My Business is Growing. Now What?
When a new business is started, the biggest fear of any business owner is always: is it going to work? Though the business may have a proven business model and is well capitalized, at the end of the day much of the initial success is based on timing and the owner’s ability to push beyond the initial hurdles.
Not many owners give much thought to what would happen if the business actually does work. When a business works, sometimes too well, a whole new set of challenges present themselves. Suddenly you need things like a people plan, you need to think ahead and anticipate the growth.
We have seen all sorts of scenarios since we opened our doors. We have seen business ideas blow up in smoke within 30 days of inception. Then we have seen businesses, we didn’t give a snowballs chance in hell, grow into amazing success stories. Ultimately much of the successful growth stories we have seen, can be attributed to three core factors:
1. You Have to Know Your Customer Base
In our Entrepreneur Magazine article we discuss that understanding your customer base is largely an exercise in humility, because you have to be honest with yourself that you can’t take care of everyone. Now, the concept of understanding your customer based in nothing new and many small business owners know they have a specific target market, but the businesses who really thrived with us always took the time to really define this customer, on paper. Their approach was a well-defined methodical process in which they hone in on what they can be great at. Part of this exercise is creating a brand strategy ahead of time. These businesses said to themselves “we need to gain a deeper understanding of who our customer is, and who is not our customer.” We actually wrote a separate article about developing a brand identity because we realized how important it was to develop a successful business.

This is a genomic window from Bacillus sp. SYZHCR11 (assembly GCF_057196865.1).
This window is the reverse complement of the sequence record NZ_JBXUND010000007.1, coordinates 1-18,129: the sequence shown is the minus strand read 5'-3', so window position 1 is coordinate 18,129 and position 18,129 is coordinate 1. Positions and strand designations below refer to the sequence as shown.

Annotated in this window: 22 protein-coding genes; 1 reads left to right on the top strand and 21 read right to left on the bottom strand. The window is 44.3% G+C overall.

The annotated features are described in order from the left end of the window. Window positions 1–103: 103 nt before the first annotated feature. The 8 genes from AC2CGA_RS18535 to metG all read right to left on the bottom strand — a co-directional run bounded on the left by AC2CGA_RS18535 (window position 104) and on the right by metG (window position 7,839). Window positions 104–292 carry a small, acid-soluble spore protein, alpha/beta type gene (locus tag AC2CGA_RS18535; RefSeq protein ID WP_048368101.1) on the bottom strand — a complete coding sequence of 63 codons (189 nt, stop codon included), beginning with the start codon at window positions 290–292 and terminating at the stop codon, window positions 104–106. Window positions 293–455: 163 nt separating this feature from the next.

2. Protect Customer Relationships
Service businesses especially need to work hard to protect customer relationships. Customers have always had a choice of who to work with, but with the onset of the internet the availability of a quick replacement has almost turned into an effortless exercise. Today, successful businesses first and foremost cater to their existing clientele to reduce attrition and drive referrals. For many of our clients, we actually recommend having an off-line strategy in place that coincides with their online presence. There is something to be said for a hand-written note or a personal letter that says “we made an investment in our relationship with you.”
To provide this type of service though, you really need to have your scaling process down. The key to building great customer relationships is to have a people plan, wherein you define what type of team member you need to provide the type of service you want to give. This doesn’t’ just include a definition of the ideal team member, but also an explanation of where to find those types of people, how to train them and when you need to have them hired to maintain the customer relationships you want. In essence, you need to have a People Plan.
3. Get Your System On
Of the three components this is by far the most tedious, because it keeps breaking on you as you make it better. You need to be very resilient and diligent in your systems creation. We have used a combination of resources to help us get our company systems under control. Process.st, for example, houses all of our checklists. Whenever something needs to be completed, we go to process.st to assure it is done right. Much like an airline pilot going through a pre-flight checklist, our systems are designed to work in a sequential order to assure very little falls through the cracks. Process.st does a great job helping you organize your tasks in a logical sequential order. For business owners, creating systems is probably one of the hardest challenges to tackle, because the process of creating a business system is so elusive. We are often pulled back into specific tasks within the business. While that is the case with any business, the businesses who have flourished were owned by people who also understood they had to pull back out and re-focus on systems development. It’s hard to do, but extremely rewarding in the long run.
Take these three factors to heart. Internalize them within your organization and see how much you can accomplish when your business is set up properly to scale.